And now a page from our "Sunday Morning" Almanac: May 15th, 1923, 93 years ago today ... a date to take your breath away.
For that was the day the Lambert Pharmacal Company was awarded a trademark for Listerine.
Named for the English doctor Joseph Lister, the pioneer in antiseptics, Listerine was first marketed for surgical use in the 1880s by a pharmacist named Jordan Lambert.
In 1914 Listerine became the first over-the-counter mouthwash.
Its big breakthrough came in the 1920s, with the launch of a hugely-successful advertising campaign playing up the threat of "halitosis" (a fancy word for bad breath).
With classic print ads such as "Often a Bridesmaid, Never A Bride," Listerine offered hope to anyone facing social ostracism because of his or her bad breath.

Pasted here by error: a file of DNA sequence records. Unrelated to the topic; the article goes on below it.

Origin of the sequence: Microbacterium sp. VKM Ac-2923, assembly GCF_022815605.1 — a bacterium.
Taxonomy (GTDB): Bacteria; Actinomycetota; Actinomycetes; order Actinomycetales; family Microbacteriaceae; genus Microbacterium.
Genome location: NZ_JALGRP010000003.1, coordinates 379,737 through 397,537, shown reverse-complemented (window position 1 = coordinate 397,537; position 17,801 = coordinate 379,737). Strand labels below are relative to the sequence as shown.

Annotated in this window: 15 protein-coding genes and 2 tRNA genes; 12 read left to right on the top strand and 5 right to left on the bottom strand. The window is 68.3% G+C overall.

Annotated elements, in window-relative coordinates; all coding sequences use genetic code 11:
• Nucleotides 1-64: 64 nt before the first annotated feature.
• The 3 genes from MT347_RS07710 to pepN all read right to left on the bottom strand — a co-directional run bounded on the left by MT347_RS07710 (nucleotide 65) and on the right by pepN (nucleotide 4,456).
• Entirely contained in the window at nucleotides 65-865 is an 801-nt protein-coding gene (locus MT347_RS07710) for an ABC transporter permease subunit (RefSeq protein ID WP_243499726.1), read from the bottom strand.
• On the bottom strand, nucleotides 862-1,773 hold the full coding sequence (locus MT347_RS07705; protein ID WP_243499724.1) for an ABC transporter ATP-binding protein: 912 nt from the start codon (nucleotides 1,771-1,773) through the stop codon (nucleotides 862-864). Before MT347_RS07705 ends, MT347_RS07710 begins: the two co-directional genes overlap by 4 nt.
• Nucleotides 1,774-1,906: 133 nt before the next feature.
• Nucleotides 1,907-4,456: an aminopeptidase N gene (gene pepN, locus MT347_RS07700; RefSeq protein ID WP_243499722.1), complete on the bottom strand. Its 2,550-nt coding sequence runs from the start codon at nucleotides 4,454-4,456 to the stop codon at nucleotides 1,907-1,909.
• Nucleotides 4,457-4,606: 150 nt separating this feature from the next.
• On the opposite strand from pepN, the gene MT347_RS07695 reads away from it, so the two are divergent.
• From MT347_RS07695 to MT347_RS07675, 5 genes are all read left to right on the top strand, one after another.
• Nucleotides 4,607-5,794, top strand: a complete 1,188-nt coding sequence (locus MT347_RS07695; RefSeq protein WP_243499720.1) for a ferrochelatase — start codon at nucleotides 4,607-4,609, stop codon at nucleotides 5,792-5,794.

Not that Listerine limited itself to the scourge of halitosis alone. Other ads over the years claimed its efficacy against a host of maladies, including sore throat, ringworm, and even dandruff.
But it's the simple theme of social acceptance through better breath that Listerine has stressed during its television years.
Below: A 1952 Listerine commercial:
Today, after a series of mergers and acquisitions, Listerine is made by Johnson & Johnson, and comes in a rainbow of colors and varieties.
Though some of us still miss that plain paper wrapper the bottle used to come in.
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